Sex, Lies and a Complicit Media
Illustration by Robbie Conal
Once upon a time, Hollywood was the most influential force in shaping people’s attitudes about hot-button issues. Think Gentleman’s Agreement (religion), The Man With the Golden Arm (drugs), The Defiant Ones (race), Bob & Carol & Ted & Alice (sex). Politics came a distant second. Now, in the Schwarzenegger candidacy, there’s a confluence of both cultural catalysts. Just one problem: The Running Man and the media are walking away from this historic moment. Whether Schwarzenegger is made to publicly account for his past behavior may turn California’s recall election into a national test that decides once and for all if messy private lives are off-limits as campaign issues.
It’s not shocking that sex would surface in this post-Clinton gubernatorial recall election — especially given the movie star’s penchant for baring his butt and simulating coitus for the camera. After all, we remain fixated on everything in the entertainment industry that’s most sensational or scandalous because it’s the unifying prism through which we view the world, from Britney tongue-kissing Madonna, to Denzel’s and Halle’s Best Actor Oscars, to Robert Downey Jr.’s addiction saga.
But what is surprising right now is the continuing way that the media coverage remains muffled about each new explosive Arnold revelation. Not just the political bomb that he boasted about a gangbang and drug taking in a 1977 Oui magazine interview. It’s also the orgy he described in a 1981 Penthouse interview, the groping and fondling ascribed to him by a 2001 Premiere magazine interview, his Nazi father’s real wartime activities unearthed by the Los Angeles Times last month, the broken campaign promises he made in recent weeks, and then, last weekend’s report of alleged racist statements.
All of this smacks of celebrity worship or semicollusion with Schwarzenegger’s Republican campaign (demonstrating just how monolithic Big Media’s POV really is despite the FCC’s recent claims to the contrary). It’s also a case of squeamishness on the part of men (who don’t see a gangbang as any big deal whereas for women it’s another minefield in the Mars/Venus battle of the sexes). Certainly it’s not stupidity deserving a pass (especially since the same forces snuffing out Arnold’s 25-year-old outrageous past are fanning the flames of Cruz Bustamante’s long-ago collegiate affiliation with MEChA).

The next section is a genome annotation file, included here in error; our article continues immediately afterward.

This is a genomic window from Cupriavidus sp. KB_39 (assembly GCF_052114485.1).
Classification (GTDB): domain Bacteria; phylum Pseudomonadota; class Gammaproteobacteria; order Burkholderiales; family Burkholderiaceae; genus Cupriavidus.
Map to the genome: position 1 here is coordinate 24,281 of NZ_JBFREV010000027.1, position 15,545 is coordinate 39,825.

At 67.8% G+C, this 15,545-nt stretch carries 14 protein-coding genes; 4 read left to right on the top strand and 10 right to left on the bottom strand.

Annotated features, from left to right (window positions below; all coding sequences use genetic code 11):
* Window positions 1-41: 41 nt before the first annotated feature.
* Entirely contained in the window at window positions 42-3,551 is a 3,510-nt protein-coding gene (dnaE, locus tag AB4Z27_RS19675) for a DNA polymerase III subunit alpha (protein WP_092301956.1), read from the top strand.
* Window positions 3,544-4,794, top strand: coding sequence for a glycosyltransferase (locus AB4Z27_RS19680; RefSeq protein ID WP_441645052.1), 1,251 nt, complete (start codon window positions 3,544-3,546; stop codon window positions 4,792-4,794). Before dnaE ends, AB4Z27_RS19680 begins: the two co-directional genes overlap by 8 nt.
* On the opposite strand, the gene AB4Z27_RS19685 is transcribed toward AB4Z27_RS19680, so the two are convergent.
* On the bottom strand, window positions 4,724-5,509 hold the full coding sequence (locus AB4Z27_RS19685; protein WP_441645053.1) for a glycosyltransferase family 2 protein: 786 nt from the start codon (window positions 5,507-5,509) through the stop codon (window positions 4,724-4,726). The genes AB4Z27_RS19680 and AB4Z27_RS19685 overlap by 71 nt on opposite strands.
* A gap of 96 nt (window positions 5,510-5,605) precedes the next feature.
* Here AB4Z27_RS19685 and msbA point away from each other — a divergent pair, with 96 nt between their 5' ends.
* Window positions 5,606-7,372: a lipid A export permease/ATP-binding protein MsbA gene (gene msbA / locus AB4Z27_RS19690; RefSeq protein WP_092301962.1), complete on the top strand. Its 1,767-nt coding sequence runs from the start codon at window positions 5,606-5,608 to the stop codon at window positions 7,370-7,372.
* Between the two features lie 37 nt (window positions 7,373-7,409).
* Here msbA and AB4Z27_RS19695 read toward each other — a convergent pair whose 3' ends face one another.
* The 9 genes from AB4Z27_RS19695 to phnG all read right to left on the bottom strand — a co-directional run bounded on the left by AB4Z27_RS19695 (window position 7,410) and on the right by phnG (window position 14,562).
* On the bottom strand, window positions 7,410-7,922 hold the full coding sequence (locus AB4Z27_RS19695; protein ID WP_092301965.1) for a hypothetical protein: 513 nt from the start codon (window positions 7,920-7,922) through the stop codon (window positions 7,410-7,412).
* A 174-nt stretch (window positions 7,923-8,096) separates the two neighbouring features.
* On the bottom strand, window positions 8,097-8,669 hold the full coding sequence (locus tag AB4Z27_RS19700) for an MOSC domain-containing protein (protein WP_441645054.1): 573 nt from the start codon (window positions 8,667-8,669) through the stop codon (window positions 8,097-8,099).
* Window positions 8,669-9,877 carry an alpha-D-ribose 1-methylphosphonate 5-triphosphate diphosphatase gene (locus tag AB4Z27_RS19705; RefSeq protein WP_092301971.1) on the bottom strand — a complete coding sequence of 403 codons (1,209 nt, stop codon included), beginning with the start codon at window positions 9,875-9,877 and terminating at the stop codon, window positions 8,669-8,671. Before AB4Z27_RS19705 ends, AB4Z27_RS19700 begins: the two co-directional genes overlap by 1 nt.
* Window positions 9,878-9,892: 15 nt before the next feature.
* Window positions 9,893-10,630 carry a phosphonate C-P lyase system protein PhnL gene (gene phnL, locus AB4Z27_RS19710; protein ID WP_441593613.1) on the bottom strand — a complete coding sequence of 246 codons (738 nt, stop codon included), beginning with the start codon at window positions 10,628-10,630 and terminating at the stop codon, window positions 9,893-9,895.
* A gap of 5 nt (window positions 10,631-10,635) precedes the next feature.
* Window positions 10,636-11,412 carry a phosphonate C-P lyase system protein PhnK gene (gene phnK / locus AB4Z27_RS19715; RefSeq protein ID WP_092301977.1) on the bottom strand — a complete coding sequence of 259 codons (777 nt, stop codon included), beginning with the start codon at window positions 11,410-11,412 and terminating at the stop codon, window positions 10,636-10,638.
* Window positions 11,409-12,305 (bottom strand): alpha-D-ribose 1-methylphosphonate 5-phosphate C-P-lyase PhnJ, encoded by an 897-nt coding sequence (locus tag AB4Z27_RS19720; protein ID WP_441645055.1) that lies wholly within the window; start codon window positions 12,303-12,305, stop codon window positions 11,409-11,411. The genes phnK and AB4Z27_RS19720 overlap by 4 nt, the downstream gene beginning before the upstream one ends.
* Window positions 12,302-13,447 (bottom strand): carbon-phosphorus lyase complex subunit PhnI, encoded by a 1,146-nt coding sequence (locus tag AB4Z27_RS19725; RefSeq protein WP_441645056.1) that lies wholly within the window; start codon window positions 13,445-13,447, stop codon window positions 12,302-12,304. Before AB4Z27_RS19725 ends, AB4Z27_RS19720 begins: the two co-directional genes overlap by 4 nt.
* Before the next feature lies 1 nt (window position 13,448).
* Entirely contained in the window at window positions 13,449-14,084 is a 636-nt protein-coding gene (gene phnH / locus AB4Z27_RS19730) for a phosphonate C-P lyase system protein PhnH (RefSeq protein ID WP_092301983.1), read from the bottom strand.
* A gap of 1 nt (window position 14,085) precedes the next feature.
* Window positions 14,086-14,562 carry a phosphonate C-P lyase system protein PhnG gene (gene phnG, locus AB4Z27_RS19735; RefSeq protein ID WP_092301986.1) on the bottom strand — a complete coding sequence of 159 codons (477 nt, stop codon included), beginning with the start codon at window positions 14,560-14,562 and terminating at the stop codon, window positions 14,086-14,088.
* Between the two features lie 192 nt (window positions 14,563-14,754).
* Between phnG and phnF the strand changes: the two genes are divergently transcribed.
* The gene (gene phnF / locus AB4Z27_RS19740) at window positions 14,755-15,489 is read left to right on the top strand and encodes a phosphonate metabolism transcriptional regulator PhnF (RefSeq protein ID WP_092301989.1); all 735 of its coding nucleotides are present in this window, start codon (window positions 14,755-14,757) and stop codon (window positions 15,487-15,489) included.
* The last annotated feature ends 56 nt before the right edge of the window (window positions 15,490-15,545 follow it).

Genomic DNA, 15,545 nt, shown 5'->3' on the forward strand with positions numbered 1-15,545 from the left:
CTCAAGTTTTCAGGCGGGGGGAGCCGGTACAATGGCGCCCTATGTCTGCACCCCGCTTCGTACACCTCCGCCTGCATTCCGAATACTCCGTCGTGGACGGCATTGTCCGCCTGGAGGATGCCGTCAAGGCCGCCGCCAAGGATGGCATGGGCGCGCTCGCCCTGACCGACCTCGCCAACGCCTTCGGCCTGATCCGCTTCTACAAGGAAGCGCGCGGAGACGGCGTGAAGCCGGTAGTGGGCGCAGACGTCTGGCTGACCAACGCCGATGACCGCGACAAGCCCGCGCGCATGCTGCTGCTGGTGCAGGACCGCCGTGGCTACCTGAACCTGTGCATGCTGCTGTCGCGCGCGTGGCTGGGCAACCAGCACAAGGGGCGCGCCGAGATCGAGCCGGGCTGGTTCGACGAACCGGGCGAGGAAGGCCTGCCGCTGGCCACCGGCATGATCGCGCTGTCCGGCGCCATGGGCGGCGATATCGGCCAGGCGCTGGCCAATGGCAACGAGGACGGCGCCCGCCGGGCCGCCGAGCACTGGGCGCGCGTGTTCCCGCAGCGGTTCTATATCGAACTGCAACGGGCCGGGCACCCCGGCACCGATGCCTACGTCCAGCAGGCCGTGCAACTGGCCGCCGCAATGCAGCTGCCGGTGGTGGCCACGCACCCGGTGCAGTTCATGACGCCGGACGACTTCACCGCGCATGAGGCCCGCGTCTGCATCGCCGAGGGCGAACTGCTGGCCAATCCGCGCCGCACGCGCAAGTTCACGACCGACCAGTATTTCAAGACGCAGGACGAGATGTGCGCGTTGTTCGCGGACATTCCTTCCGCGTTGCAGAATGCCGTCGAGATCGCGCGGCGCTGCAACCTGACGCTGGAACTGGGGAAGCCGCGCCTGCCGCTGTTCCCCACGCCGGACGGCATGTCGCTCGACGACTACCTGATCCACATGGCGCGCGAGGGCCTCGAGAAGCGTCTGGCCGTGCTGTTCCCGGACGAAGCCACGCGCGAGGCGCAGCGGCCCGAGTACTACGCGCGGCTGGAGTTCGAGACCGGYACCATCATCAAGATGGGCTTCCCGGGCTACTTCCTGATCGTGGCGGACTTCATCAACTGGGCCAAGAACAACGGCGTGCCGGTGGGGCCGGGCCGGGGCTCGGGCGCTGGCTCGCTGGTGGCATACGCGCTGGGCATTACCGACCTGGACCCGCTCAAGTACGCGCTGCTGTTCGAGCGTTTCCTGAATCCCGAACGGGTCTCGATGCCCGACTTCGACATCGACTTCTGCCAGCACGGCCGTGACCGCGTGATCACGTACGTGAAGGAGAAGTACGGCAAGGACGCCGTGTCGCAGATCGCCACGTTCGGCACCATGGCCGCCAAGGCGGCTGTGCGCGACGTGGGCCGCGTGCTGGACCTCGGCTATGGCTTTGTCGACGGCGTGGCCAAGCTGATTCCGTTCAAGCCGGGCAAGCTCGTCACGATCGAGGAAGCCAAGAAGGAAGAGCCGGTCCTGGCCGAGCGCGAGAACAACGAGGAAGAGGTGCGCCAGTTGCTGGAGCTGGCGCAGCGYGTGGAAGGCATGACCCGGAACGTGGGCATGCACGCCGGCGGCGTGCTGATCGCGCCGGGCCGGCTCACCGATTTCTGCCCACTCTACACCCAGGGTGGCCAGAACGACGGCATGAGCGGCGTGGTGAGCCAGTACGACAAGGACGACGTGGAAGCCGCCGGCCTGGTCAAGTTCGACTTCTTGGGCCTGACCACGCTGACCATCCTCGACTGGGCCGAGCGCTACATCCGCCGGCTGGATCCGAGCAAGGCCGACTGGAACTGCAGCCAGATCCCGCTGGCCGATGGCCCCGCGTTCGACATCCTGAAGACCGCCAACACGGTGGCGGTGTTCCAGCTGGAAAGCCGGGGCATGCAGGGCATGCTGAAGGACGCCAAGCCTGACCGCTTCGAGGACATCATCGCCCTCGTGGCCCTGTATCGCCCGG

What’s going on here is easy to explain to anyone familiar with Hollywood: The Schwarzenegger campaign is the replica of the worst kind of movie junket, replete with the same media manipulation, controlled access and make-believe message. No wonder the only debate Arnold wants to join is the one that submits all questions in advance. That’s a comfortable setting for an actor accustomed to memorizing lines.
On Fox News Sunday, Schwarzenegger’s skin-mag admissions were not discussed. Meanwhile, ABC News reportedly is delaying an on-camera interview with a former Mr. Universe, now a Caribbean newspaper publisher, accusing Schwarzenegger of making insensitive racial comments years ago, like “If you gave these blacks a country [like South Africa] to run, they would run it down the tubes.”
This week, Gloria Allred was booked on MSNBC’s The Abrams Report, but only to talk about the Laci Peterson murder and not to repeat the R word (“sounds as though it was a rape”) she expressed to the L.A. Weekly last week about the gangbang. “The press for the most part is reducing it to a footnote,” Allred complained on Tuesday.
And, one day after he denounced California’s Democratic Party chairman, Art Torres, for raising the P word (“sexual predator”) during a screaming match on KNX radio with Schwarzenegger campaign chair, Representative David Dreier, MSNBC’s Chris Matthews — broadcasting from the left coast through the October 7 election — could deliver no better qualified Californian to discuss the recall than, get this, ex-Nixon cohort and Ferris Buehler bit-part player and game-show host Ben Stein.